At the age of fourteen, Laura Freeman was diagnosed with anorexia. But even at her lowest point, the one appetite she never lost was her love of reading.
Plum puddings and pottles of fruit in Dickens gave her courage to try new dishes; the wounded Robert Graves’ appreciation of a pair of greengages changed the way she thought about plenty and choice; Virginia Woolf’s painterly descriptions of bread, blackberries and biscuits were infinitely tempting. Book by book, meal by meal, Laura developed an appetite and discovered an entire library of reasons to live.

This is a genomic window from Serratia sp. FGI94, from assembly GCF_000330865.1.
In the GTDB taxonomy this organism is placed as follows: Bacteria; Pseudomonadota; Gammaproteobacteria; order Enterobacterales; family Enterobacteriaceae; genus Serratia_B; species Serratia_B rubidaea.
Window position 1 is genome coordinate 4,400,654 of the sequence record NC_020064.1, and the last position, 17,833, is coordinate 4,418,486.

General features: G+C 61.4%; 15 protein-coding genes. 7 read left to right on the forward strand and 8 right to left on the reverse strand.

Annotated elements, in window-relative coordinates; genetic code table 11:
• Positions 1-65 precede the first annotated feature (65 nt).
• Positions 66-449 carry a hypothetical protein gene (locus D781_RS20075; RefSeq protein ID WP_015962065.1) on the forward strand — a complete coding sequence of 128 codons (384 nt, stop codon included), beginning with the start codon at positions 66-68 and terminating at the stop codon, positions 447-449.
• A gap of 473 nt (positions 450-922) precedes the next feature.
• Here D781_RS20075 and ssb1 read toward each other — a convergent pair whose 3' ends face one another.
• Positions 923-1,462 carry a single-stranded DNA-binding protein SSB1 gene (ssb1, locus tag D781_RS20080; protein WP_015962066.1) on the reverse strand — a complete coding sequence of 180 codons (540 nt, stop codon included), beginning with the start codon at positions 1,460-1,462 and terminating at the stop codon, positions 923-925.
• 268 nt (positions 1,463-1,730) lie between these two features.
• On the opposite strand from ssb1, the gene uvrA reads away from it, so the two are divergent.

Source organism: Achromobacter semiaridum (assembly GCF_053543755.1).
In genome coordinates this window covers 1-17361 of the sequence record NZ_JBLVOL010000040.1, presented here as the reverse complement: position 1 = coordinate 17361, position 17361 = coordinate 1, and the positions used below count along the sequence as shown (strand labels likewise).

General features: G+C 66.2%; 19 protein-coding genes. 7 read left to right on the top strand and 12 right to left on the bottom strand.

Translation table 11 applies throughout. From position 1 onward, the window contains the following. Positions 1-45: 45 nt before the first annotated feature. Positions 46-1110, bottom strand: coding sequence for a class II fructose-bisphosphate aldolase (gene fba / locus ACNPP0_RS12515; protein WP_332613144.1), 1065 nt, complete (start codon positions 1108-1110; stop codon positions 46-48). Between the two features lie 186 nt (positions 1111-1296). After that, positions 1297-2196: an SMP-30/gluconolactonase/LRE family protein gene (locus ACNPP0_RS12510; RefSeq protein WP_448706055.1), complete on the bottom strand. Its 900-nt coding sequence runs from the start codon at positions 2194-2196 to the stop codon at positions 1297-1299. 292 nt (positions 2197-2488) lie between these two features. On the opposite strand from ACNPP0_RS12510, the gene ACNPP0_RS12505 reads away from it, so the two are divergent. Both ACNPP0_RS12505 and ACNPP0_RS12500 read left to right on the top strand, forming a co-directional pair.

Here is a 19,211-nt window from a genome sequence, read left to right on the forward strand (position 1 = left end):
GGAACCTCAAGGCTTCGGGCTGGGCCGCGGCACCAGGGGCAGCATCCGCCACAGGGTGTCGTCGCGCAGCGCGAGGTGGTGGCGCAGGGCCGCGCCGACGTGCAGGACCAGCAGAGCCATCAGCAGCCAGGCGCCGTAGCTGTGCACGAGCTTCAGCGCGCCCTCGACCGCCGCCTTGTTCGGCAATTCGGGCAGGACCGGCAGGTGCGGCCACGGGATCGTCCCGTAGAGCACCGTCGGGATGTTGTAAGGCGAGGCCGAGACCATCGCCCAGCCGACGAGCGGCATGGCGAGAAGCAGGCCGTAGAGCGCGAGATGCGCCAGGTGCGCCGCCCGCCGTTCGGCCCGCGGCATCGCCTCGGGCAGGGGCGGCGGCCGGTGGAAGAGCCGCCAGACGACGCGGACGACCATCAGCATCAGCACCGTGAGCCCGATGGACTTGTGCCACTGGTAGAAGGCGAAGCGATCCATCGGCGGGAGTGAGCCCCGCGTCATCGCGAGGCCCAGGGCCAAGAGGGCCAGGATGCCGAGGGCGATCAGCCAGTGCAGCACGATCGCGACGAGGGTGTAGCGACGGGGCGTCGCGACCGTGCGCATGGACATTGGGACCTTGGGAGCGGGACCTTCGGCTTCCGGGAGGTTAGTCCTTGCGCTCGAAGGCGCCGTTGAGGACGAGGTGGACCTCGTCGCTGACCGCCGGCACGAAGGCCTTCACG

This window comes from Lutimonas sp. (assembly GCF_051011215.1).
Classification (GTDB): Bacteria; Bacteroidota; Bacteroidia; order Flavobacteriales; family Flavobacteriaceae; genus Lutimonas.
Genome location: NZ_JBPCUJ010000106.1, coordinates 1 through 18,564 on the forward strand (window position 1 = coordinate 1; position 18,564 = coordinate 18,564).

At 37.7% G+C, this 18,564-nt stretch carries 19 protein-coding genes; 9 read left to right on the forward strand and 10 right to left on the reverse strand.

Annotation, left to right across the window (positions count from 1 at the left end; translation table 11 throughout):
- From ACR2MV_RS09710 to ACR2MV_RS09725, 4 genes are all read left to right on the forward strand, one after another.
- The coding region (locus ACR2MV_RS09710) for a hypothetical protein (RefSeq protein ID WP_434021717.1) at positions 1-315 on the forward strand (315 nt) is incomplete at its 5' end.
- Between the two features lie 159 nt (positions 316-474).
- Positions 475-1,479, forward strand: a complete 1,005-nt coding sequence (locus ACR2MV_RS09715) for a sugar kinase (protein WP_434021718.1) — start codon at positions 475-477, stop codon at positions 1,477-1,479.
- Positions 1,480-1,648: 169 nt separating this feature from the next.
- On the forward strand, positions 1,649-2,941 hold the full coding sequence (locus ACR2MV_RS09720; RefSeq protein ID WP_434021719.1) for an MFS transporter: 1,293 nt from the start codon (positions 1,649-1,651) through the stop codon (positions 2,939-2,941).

‘[A] beautifully written hybrid of memoir and literary criticism . . . This book is about the anguish of anorexia, written by a bookworm unfurling her wings as a writer of considerable power’ Cathy Rentzenbrink, The Times
A Dickens of a Project
At midnight on New Year’s Eve 2012, as fireworks burst over Hyde Park, I was propped up in bed with a paperback feeling a terrific failure. The book was Charles Dickens’s Barnaby Rudge. I was 459...Read more